More greenhouse gases were produced in 2018 than any previous year, despite more than 20 countries reducing their carbon emissions since 2000, research from UNSW Sydney and collaborators has shown.
And while the COVID-19 pandemic may have brought about a temporary reprieve in relation to carbon emissions, experts have forecast a return to the previous upward trajectory of greenhouse gas production after observing economic growth moving back to previous levels.
In a study published this week in Environmental Research Letters, the researchers show that road transport, meat consumption and a global trend towards expanding floorspaces – some of the hallmarks of affluent economies – were big factors behind greenhouse gas increases, while industry, agriculture and the energy systems continued to account for a substantial slab of the carbon emissions total.
Professor Tommy Wiedmann from UNSW’s School of Civil and Environmental Engineering was part of a team of 29 researchers from six continents that examined the latest, globally available emissions data for the decade leading up to 2018.
He says the group looked at emissions in 10 regions of the world as well as comparing which sectors in each were responsible for the largest emissions – and which showed the largest growth.
“The main thing we found is that almost everywhere we looked, and in almost every sector, greenhouse gas emissions just kept on rising, right up to the beginning of COVID-19, when we had the highest greenhouse gas emissions we’ve ever had,” Prof. Wiedmann says.
“This is despite the fact there are more than 20 countries that have reduced their emissions. It’s when you take this bird’s eye view of the total emissions that you see that those reductions barely make a difference.”
Prof. Wiedmann says he knew that emissions were still growing, but he was surprised that moves towards renewable energy have not made larger dents in the emissions.
“The results are quite sobering, we just haven’t been able to bend the curve. Yes, we have slowed the growth of emissions a bit when compared to the decade leading up to 2010, but if we want to meet the Paris Agreement target by 2050, then we have to get emissions down really quickly.”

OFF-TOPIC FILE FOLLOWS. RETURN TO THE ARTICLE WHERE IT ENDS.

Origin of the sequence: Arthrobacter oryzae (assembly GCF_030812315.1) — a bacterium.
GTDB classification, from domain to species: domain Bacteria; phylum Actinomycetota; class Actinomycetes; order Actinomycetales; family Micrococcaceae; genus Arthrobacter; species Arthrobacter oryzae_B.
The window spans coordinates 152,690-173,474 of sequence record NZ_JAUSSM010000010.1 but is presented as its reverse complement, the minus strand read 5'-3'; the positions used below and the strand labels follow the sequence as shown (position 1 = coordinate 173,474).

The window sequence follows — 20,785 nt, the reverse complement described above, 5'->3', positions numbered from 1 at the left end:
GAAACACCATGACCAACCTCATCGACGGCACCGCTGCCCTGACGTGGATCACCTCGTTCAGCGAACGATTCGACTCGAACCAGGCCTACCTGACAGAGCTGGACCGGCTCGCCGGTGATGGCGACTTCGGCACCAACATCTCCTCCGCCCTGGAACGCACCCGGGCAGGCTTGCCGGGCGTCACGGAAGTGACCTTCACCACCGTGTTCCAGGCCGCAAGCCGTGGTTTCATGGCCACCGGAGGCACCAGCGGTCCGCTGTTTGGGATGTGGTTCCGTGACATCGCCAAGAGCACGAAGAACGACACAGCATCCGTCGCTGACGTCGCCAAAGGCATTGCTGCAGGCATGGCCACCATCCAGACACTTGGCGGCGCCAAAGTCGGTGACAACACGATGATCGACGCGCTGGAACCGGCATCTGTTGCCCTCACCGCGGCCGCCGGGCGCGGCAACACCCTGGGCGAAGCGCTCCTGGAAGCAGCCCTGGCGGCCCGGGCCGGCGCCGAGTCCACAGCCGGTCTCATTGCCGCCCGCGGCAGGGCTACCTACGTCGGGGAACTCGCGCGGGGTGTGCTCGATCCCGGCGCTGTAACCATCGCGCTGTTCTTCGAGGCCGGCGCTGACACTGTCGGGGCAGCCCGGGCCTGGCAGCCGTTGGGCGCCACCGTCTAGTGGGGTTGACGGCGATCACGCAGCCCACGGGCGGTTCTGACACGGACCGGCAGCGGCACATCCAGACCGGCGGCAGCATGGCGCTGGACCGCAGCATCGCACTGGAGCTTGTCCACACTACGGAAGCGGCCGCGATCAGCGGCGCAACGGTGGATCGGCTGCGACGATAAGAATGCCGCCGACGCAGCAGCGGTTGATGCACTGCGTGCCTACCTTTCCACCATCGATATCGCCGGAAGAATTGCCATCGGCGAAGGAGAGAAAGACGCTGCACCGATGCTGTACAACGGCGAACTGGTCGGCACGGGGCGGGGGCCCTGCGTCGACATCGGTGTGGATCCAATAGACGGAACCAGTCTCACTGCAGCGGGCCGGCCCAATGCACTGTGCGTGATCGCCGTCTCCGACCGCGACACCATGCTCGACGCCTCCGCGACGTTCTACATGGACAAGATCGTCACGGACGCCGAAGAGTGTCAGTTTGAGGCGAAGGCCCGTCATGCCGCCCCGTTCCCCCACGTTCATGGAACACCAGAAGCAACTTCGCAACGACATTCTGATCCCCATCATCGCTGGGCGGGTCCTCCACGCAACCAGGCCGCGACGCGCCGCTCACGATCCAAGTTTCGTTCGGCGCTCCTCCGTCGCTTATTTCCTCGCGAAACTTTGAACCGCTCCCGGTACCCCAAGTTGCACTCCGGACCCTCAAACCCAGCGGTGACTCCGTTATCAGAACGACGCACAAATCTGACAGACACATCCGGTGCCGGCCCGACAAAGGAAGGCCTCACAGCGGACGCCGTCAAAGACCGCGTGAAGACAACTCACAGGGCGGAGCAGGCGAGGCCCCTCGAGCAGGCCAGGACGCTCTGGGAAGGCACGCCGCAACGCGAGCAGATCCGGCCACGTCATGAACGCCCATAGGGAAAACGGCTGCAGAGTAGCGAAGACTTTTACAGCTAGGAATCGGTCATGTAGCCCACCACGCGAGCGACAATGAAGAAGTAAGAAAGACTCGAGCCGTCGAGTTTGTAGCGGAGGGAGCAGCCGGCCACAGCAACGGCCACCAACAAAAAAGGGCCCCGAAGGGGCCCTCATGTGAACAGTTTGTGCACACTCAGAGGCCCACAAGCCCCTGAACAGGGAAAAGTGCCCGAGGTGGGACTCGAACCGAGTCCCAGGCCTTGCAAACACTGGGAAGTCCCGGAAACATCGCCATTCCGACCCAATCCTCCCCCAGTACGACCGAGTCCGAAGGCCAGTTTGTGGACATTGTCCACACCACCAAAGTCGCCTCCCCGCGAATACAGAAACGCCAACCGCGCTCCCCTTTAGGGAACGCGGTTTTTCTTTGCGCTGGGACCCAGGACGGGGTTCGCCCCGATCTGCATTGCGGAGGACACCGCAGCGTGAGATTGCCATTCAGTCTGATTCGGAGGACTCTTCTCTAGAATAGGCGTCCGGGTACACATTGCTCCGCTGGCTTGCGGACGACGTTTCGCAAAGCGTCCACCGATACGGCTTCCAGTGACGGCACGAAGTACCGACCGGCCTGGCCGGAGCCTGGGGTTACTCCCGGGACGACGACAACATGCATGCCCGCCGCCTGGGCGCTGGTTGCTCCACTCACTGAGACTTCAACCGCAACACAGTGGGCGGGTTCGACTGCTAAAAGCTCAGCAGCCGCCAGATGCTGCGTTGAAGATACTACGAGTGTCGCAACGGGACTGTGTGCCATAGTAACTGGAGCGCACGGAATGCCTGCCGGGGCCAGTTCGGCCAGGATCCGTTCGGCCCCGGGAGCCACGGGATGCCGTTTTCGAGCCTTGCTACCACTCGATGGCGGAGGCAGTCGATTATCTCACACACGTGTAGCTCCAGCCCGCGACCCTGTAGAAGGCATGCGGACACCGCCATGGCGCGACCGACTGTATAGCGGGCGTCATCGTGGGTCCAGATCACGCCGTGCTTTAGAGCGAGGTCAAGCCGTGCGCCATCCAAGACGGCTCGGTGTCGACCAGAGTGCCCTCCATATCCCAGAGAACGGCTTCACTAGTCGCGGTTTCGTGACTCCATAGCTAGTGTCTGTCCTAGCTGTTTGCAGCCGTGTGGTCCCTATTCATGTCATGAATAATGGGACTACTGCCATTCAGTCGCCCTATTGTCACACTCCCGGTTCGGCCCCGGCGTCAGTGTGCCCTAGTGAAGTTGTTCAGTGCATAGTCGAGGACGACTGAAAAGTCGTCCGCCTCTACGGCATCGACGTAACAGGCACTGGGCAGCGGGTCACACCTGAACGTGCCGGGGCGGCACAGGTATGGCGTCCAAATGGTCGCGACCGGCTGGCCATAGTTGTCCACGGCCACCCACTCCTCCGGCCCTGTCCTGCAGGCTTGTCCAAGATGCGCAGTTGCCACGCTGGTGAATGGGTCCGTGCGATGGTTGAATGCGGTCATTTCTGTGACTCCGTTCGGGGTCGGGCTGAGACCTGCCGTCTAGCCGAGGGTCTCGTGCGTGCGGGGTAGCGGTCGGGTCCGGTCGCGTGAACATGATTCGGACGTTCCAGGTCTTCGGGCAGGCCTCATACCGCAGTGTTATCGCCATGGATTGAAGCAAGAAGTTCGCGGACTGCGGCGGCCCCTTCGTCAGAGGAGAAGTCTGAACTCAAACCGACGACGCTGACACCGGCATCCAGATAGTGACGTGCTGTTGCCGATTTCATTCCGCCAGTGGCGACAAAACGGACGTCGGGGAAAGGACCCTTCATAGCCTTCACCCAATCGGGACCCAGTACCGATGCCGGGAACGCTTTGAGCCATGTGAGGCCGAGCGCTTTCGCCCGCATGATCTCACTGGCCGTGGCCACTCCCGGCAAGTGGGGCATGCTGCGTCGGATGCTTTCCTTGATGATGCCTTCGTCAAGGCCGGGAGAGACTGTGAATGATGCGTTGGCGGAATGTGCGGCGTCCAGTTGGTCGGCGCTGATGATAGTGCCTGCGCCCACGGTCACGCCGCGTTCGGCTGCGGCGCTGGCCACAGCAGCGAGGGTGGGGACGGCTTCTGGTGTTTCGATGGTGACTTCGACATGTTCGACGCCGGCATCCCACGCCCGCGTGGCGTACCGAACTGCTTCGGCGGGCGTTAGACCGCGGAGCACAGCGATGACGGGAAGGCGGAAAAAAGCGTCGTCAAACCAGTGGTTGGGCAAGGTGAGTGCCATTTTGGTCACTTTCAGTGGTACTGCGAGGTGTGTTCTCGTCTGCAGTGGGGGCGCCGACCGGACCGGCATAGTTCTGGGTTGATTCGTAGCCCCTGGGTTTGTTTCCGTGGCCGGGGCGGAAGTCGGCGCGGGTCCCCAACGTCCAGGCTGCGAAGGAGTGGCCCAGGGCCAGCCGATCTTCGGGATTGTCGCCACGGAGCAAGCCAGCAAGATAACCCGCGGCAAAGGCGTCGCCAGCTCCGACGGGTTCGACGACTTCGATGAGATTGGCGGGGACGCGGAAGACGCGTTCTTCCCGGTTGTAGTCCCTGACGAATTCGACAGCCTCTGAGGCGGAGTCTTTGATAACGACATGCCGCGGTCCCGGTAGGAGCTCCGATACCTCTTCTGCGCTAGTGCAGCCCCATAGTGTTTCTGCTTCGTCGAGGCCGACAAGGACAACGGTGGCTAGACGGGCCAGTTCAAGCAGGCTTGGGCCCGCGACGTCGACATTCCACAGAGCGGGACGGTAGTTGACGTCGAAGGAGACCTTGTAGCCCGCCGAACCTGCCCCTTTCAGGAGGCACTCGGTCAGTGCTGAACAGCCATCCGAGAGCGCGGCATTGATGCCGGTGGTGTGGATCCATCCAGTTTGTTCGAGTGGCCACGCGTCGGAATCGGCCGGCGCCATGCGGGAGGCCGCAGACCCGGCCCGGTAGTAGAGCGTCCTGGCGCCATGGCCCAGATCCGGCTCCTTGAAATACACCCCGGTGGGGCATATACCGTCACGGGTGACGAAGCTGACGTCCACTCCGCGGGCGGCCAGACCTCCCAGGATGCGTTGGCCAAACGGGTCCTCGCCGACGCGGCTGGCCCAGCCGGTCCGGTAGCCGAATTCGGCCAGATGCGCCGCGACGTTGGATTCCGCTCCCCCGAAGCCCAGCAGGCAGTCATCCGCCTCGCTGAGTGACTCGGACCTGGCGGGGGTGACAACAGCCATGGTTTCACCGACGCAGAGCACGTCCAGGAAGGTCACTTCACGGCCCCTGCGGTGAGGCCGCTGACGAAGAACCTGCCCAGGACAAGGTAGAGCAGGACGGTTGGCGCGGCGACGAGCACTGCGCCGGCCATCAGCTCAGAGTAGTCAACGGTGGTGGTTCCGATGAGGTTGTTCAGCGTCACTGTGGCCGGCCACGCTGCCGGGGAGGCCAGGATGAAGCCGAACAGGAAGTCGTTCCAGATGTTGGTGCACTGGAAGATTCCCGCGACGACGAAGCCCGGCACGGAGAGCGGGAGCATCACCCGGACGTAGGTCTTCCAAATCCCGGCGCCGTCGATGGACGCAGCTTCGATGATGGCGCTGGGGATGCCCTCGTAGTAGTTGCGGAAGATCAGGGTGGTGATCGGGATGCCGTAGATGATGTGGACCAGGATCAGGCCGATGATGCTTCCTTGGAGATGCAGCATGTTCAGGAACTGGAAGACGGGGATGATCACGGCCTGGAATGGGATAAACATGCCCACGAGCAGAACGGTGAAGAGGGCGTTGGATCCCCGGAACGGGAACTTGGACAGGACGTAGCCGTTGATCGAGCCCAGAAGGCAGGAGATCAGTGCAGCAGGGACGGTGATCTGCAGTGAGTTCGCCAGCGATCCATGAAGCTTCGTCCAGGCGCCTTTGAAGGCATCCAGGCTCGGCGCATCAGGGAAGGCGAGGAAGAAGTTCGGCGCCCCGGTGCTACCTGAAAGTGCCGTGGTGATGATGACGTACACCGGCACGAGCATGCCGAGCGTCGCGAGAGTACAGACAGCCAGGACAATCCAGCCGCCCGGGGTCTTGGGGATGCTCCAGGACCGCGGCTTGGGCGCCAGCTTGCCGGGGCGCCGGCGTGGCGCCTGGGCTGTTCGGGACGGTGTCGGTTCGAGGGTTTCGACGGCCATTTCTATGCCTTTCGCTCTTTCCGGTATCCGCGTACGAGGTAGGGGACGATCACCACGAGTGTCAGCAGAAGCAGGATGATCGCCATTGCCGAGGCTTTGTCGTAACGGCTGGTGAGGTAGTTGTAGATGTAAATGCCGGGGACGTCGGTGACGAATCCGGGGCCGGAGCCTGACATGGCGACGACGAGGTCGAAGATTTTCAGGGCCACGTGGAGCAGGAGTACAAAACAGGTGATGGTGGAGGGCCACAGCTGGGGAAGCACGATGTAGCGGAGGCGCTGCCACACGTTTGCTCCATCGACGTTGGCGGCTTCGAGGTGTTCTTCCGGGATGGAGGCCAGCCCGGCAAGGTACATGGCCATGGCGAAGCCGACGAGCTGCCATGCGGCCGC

The study divided sectors into the five major groups of energy, industry, buildings, transport, and land use. The researchers focused on the trends in these sectors and their underlying components – such as electricity generation, road transport, or livestock emissions – as well as broad drivers like economic growth, population growth, energy efficiency, and carbon intensity of different human activities. They calculated the extent to which each factor had an impact for each sector and world region.
Lead author of the study, researcher Dr William Lamb from Berlin’s Mercator Research Institute on Global Commons and Climate Change, says global greenhouse gas emissions increased by 11 per cent from 2010 to 2018.
“Only a few sectors saw a significant downward trend, such as the energy sector in Europe,” Dr. Lamb says.
“By contrast, climate-damaging coal power generation increased in Asia. And emissions in the transport and building sectors rose in almost all regions of the world – this was in part because people in rich countries are travelling more and more and taking up more and more living space.”
The study also found that global freight travel activity grew by 68 per cent in the last two decades, while the largest emitter overall was the industrial sector, adding the equivalent of 20.1 gigatonnes of CO2 worldwide in 2018, which was 35 per cent of total emissions and 14 per cent more than in 2010.